11. chadj2

    chadj2 New Member

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    Torben,

    One thing I am getting at is that voltage seems to play just as important of a role as amperage in charging a battery. For example a 12 volt battery will charge just as fast whether you use 14 volts with 2 amps or 56 volts with 0.5 amps. Also, you can use a resistor in that setup and the power will still end up in the 12 volt battery. From everything that I have tried concerning lead acid batteries the resistor consumes no power it only limits how much amperage is transferred. The point is that these losses that you talk about may not be as great as you think. I will acknowledge that there are losses in the iron in the core or diode drops but that appears to be it as far as actually consuming power in a motor coil.

    Chad
     
  12. Torben

    Torben Well-Known Member

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    The voltage is certainly related to the current because in charging batteries you typically try to control the current; the voltage must change to compensate given the inherent resistance in the circuit. Ohm's Law.

    "The resistor consumes no power?" Of course it does--the very act of resisting current flow produces heat. A low current through a resistance won't generate enough heat to feel but it's still there.

    I think the losses in a system will be very, very close to the losses predicted by current physics theory, as long as the actual characteristics of the circuit components are known to a reasonably tight tolerance. I'm not sure what you think that I think the losses will be. But assuming we have a 12V supply (rated at, say, 1A) in series with a 500Ω resistor (rated at, say, 1%) then what I think is that the current through the resistor will be 24mA and the power dissipated in the resistor will be 0.29 Watts.

    So are you going to post those test setups and results or what?


    Torben
     
  13. chadj2

    chadj2 New Member

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    Torben,

    Do you have instant messenger ie MSN or Yahoo? I am drilling a heat sink and soldering a circuit I am working on but I would like to keep discussing this. However, I have to keep coming back to check the message board. Would you be willing to continue this conversation on IM?

    Chad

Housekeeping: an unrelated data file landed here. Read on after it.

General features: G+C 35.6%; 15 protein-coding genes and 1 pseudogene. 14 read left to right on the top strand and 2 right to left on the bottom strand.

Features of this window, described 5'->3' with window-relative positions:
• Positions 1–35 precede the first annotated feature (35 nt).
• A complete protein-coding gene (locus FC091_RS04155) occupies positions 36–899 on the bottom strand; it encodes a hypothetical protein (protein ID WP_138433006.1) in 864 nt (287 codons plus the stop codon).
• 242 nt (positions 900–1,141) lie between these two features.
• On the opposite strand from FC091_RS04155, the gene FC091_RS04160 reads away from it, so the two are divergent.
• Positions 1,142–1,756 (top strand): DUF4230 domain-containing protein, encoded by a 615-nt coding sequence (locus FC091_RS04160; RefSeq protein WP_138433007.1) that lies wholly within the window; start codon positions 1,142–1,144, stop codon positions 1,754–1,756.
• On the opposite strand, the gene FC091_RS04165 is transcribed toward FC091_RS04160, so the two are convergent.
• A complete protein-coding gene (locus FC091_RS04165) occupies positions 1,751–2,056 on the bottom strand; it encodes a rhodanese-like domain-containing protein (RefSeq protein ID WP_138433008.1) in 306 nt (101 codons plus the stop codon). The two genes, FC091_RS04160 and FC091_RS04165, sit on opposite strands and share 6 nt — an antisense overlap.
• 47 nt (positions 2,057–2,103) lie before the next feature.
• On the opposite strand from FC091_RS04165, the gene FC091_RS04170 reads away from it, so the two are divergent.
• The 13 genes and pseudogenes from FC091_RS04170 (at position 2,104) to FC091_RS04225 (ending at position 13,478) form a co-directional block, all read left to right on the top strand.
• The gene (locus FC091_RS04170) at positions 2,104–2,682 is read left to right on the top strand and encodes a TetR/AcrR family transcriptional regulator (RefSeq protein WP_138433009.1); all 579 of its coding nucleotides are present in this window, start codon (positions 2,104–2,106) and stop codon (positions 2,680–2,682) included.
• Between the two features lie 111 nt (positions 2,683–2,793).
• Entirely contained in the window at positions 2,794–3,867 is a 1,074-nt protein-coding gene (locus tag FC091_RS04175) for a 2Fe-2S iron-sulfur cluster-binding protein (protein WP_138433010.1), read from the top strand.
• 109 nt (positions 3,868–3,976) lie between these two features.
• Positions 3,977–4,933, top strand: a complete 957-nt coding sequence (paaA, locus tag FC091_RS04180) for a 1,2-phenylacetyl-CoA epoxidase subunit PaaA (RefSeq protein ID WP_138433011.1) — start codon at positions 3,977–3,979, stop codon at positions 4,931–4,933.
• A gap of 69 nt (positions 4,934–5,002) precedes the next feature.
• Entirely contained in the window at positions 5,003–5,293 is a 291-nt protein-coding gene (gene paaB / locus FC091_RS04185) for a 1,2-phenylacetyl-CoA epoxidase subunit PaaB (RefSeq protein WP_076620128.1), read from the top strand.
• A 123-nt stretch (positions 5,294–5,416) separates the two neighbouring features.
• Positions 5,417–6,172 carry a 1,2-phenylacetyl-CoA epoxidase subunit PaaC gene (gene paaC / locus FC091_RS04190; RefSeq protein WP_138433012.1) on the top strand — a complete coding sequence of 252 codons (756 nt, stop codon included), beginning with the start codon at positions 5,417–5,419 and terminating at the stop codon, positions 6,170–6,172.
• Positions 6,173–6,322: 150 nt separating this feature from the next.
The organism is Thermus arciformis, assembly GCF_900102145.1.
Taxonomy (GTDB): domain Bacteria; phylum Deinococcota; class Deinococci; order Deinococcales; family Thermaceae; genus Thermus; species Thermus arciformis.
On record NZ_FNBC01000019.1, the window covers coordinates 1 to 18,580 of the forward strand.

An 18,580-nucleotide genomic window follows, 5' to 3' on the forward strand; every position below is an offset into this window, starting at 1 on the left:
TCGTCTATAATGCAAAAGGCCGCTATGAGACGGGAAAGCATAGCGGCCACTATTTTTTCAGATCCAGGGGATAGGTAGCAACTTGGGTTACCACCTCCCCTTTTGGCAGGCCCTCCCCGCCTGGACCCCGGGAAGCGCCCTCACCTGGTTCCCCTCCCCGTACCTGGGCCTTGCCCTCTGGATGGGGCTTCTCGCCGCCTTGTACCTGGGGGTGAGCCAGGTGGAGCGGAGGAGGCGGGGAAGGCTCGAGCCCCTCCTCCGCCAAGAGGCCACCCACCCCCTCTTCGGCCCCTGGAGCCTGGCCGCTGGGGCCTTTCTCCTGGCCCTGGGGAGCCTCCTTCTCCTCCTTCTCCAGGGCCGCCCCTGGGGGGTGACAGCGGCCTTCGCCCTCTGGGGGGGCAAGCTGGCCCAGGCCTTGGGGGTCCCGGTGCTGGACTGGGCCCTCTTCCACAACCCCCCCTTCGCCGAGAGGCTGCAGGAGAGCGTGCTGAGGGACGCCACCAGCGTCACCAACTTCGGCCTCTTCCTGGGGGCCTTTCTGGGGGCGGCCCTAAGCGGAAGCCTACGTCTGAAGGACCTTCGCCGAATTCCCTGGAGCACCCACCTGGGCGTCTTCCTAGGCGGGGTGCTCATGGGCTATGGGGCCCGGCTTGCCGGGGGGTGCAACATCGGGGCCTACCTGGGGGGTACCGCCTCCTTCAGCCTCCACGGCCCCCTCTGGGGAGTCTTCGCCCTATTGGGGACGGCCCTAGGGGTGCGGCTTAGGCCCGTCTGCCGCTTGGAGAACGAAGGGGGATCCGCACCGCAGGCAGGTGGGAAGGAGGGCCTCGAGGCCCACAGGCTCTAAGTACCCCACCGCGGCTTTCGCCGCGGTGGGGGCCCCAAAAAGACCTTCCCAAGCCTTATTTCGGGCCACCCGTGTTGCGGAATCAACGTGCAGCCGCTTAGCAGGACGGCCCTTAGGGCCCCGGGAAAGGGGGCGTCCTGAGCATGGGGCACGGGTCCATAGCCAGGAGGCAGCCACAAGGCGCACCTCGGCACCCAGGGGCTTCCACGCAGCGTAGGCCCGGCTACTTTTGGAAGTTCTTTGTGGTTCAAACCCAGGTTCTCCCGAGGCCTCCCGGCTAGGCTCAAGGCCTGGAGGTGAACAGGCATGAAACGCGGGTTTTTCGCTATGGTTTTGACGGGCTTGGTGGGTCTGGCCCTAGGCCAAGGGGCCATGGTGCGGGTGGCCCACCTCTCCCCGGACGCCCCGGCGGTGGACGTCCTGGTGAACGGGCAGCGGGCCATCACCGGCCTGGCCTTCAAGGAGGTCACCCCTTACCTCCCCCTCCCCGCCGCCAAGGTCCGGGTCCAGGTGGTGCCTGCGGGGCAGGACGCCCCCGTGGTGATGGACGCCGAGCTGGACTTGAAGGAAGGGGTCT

14. Torben

    Torben Well-Known Member

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    Hi Chad,

    I'm afraid I'm on and off the computer at the moment with other things going on so actually the forum method works better for me right now. I'll probably be going offline for a few hours before too long anyway.


    Torben
     
  15. chadj2

    chadj2 New Member

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    Torben,

    Well when you get the chance I would like to chat about this more indepth. But in the example that you gave about the power supply going through the resistor I agree with you completely. But here is the setup that we may be in disagreement about. Assume I had a 36 volt power supply rated at 30 amps feeding into a 100 ohm power resistor and 12 volt battery in series. We can assume that 240 Milliamps of current would flow. This would produce 5.76 watts of heat. The power supply would have to produce 8.64 watts of electrical energy. At the end of 1 second how many joules would be taken from the supply and how many joules would end up in the 12 volt battery? I would submit that about 8.5 joules would end up in the battery ready to be used and 8.64 joules would be taken from the supply.

    Chad
     
  16. ArrowHead

    ArrowHead New Member

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    Bad language deleted, such isn't tolerated here - moderator!
     
    Last edited by a moderator: Aug 19, 2008
  17. mneary

    mneary New Member

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    240 milliamps (0.24 coulombs/second) of current will flow, resulting in 0.24*24 = 5.76 watts (5.76 joules/sec) dissipated in the resistor. The battery will receive 0.24 * 12 = 2.88 watts (2.88 joules/sec).

    The supply is providing 0.24A at 36V, which is 8.64 watts. The battery is receiving 0.24 coulombs/second at a potential of 12V, which is 2.88 watts.

    --------------
    In practice it's worse than that. The battery is receiving the charge at 14V and will return it at 12V. The difference heats the battery and you don't get it back.
     
  18. chadj2

    chadj2 New Member

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    mneary,